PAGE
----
Howe, who died in 2016, has become a mythical figure for his skills, the nasty elbows he delighted in delivering to unsuspecting rivals, and his longevity. The fall of his games-played record is difficult to fathom, but Marleau quietly earned that distinction.
McLellan considers it no coincidence that Marleau’s upbringing is similar to Howe’s. “I think what Patrick has and is maybe missing from today’s generation is he’s farm tough. He’s a big, thick, strong, Saskatchewan farm boy,” McLellan said during a recent videoconference. “That’s what he started out as, and then he was committed to training and to his fitness and he had really good people around him, starting with his family.”
Marleau’s four sons and wife Christina are planning to see him surpass Howe’s record. Landon, 14, Brody, 12, Jagger, 9, and 6-year-old Caleb play hockey, and one played a bit with Howe during a memorable encounter in a hallway at the All-Star game in Montreal in 2009.
“I was playing mini-sticks with Landon, and Gordie came around the corner and grabbed a mini-stick out of my hand and started playing with my oldest son,” Marleau said during a webinar. “I think he might have been 2 or 3 at the time. That was pretty impressive, that he took the time out of his day to make my young son’s day. I didn’t get any pictures of it. I didn’t have my phone on me. But I’ll never get that image out of my head and I’ll never forget that story.”
Marleau said he didn’t think about breaking Howe’s games-played record until the last few seasons. “It’s one of those things you can kind of see that it could be possible if you stay healthy and everything falls into place, but I don’t know if there’s an exact point where I thought that it could be done,” he said. “A lot of talk about it lately. It’s been fun. It’s been a great opportunity to thank everybody along the way that’s helped me get here.”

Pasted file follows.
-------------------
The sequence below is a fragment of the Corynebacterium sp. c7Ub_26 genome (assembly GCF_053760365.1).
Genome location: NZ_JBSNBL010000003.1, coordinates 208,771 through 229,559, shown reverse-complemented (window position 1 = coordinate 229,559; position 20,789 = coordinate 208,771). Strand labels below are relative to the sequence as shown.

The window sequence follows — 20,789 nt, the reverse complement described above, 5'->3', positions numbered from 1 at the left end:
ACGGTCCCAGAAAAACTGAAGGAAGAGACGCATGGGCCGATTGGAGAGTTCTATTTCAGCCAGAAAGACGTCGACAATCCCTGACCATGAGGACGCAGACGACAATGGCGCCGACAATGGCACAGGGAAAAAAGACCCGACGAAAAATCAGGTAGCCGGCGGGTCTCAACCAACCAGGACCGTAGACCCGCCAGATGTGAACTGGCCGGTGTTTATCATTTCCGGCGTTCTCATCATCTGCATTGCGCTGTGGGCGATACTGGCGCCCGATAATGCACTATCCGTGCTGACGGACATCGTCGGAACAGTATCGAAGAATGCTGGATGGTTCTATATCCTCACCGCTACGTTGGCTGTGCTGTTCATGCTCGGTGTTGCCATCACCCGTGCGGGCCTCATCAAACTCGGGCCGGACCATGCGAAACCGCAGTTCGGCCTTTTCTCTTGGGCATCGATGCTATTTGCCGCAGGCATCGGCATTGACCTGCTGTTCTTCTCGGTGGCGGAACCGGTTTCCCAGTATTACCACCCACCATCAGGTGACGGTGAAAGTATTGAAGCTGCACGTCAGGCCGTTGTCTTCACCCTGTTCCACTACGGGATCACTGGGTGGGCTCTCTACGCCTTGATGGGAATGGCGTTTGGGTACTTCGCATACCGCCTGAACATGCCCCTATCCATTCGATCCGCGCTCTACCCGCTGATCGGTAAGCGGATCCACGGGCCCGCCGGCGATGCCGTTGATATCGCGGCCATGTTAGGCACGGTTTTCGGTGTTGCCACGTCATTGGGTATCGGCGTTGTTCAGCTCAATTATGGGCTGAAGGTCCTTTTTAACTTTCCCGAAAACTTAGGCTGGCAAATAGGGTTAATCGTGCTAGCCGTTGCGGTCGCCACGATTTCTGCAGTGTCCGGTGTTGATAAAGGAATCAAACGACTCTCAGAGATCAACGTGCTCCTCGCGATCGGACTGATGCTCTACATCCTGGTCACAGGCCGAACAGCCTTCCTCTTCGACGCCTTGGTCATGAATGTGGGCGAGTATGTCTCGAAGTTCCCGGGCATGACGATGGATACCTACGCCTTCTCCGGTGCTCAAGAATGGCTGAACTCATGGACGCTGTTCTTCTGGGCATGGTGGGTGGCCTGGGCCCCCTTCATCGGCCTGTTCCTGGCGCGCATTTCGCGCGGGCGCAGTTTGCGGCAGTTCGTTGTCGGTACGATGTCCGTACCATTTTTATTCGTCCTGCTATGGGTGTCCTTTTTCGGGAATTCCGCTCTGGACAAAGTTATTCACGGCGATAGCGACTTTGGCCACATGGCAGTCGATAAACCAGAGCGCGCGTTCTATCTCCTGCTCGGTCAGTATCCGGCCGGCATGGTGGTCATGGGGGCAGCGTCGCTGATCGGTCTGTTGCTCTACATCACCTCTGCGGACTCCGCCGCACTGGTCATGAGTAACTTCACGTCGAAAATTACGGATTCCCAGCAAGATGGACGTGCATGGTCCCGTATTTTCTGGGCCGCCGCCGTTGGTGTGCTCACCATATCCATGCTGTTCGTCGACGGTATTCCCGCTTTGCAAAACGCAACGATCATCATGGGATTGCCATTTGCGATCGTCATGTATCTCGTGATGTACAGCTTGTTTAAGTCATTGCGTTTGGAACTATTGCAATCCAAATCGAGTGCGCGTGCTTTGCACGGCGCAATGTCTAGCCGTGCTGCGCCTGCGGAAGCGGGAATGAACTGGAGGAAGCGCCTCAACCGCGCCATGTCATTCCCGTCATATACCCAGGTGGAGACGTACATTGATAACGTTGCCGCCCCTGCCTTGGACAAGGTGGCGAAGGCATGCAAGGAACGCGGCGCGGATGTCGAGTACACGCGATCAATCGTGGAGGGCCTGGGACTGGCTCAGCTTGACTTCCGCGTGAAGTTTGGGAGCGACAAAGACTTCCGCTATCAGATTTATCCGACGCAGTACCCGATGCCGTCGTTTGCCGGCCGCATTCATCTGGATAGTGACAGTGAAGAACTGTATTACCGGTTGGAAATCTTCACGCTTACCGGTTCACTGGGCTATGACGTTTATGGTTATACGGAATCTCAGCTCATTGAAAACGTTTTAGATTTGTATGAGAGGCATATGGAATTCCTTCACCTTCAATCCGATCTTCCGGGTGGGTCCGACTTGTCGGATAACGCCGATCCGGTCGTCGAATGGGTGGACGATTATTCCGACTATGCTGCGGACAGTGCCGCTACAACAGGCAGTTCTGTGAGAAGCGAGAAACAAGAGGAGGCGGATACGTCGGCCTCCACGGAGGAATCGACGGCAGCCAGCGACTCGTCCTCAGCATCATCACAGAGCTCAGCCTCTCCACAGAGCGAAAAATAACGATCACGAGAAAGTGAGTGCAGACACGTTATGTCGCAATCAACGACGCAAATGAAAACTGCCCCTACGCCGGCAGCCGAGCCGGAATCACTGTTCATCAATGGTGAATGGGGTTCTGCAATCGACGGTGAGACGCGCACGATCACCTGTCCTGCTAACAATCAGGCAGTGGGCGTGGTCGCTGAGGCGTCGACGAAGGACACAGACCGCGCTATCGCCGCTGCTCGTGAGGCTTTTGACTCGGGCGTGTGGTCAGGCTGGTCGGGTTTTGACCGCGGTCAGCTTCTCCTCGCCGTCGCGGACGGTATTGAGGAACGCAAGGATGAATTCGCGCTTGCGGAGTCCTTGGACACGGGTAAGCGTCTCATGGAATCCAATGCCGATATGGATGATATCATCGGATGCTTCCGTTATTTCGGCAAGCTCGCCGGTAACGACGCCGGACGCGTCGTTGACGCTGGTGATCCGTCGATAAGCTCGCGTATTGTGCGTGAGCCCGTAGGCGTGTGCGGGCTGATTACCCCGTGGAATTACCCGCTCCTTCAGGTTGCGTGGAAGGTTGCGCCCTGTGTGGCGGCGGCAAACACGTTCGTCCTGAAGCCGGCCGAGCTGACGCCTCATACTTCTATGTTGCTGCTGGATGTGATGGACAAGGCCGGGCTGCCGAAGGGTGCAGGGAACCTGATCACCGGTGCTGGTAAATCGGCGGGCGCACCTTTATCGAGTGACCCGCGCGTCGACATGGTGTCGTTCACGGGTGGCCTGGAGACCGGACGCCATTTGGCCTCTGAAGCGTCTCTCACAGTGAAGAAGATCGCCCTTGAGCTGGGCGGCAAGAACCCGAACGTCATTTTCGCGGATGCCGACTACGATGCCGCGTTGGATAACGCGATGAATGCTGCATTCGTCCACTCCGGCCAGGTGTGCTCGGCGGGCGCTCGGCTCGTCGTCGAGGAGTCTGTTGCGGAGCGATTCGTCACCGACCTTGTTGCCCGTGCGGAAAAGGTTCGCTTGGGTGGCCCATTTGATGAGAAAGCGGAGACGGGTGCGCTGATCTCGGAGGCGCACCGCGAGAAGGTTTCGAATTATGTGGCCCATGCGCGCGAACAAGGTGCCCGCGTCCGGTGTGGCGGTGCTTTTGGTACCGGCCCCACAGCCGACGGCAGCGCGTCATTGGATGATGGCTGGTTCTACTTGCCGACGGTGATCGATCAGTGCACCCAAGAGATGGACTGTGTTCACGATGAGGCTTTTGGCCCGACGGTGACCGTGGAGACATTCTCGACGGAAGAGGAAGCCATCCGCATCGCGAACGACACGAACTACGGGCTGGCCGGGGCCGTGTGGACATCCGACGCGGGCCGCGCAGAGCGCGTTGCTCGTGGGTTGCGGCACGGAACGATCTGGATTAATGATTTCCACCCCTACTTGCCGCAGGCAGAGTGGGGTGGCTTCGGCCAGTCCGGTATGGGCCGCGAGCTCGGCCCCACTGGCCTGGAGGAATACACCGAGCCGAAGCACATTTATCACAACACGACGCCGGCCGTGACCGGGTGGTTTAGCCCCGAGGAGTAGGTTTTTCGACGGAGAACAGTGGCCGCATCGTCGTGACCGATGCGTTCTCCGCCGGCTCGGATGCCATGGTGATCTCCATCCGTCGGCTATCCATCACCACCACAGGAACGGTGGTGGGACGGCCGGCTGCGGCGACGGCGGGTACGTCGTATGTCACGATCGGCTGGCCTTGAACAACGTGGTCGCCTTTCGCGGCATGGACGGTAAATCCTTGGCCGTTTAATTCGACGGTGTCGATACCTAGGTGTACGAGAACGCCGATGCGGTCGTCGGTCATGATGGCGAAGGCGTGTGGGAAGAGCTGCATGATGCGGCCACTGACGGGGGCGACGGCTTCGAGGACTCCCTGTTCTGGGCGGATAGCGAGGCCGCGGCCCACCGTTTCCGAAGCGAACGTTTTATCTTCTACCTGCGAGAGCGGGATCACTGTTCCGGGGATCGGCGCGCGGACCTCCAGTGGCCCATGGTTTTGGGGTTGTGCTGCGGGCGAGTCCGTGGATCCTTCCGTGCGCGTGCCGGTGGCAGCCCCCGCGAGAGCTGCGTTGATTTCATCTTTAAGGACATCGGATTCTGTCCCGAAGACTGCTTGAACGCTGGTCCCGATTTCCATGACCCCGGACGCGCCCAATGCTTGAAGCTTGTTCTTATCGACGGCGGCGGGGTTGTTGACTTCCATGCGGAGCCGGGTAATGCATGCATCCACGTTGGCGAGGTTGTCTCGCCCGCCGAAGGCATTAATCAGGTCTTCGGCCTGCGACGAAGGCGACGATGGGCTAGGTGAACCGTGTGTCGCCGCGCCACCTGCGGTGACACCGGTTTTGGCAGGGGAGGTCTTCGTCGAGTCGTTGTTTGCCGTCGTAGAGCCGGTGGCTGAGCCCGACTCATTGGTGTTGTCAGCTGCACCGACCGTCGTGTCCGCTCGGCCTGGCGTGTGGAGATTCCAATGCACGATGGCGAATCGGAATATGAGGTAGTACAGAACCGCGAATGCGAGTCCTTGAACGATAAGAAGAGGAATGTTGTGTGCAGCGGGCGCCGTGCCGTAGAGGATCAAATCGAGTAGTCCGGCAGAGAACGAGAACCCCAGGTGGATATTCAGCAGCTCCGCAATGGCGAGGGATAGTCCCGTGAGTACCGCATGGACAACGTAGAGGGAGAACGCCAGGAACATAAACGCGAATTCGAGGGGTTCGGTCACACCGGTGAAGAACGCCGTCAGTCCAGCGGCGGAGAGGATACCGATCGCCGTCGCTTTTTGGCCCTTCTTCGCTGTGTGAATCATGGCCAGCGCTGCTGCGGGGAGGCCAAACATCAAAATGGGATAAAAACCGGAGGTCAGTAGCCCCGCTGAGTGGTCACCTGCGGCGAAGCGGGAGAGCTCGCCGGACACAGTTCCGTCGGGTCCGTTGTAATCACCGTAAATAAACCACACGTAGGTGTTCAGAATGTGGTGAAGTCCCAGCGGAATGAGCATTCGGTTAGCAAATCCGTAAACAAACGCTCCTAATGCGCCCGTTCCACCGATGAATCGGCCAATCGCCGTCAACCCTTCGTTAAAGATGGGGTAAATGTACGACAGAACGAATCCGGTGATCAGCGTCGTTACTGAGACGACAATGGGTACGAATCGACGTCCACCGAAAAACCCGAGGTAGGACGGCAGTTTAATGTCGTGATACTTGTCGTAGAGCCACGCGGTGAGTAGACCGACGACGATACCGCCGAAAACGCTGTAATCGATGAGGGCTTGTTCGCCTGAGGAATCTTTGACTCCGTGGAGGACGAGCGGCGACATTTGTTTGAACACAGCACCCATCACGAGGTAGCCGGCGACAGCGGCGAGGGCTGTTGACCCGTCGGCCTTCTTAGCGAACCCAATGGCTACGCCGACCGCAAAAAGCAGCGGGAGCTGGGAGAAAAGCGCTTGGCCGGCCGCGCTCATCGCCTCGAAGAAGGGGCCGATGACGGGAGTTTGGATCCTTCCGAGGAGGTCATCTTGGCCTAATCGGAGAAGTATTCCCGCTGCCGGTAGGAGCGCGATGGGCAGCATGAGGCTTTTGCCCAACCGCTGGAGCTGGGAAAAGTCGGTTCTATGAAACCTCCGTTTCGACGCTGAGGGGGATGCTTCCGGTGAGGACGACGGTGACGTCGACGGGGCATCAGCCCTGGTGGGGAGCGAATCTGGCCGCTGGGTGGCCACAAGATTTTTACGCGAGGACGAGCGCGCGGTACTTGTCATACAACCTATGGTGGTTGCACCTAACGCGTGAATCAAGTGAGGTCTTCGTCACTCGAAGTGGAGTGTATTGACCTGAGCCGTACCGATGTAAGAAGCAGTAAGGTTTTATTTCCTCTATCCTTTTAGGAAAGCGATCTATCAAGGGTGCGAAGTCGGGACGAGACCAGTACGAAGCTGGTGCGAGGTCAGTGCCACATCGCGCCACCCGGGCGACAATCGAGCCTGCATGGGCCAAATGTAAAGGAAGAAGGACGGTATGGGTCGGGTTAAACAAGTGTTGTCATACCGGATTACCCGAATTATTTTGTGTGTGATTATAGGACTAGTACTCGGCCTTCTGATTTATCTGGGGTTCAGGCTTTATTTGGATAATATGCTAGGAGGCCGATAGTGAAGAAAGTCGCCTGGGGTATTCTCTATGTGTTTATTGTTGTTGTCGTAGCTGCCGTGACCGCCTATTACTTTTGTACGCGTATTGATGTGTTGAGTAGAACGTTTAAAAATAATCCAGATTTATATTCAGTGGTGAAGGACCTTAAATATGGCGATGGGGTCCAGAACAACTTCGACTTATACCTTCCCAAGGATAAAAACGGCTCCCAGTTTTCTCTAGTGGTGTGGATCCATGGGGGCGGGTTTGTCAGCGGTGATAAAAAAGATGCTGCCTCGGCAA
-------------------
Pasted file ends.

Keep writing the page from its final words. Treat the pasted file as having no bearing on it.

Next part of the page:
He acknowledged he’s not sure how much longer he will continue. “I still feel good. I’d like to keep playing as long as I can, as long as my family is willing to keep supporting me and see me off on road trips and welcome me home when I come back,” he said. After being bought out in 2019 by the Carolina Hurricanes, who had acquired him from Toronto, he signed two one-year deals with San Jose for the minimum salary of $700,000 each season. The Sharks aren’t likely to make the playoffs this season and they’re far from being Cup contenders; the closest they’ve come was in 2016, when they lost a six-game Cup Final to Pittsburgh.
“Every season where it doesn’t happen, it’s a kick in the butt for sure, especially on teams that you know have a really good shot of going a long way,” he said. “Every year you’ve got to go into the season believing you’re going to win. You’re going to win the Stanley Cup, get in the playoffs, that’s how I’ve always approached it.
“That’s what I’m chasing. It’s definitely disappointing that I haven’t won it this far in my career but what’s kept me going all these years is trying to win that Stanley Cup.”
This story originally appeared in Los Angeles Times.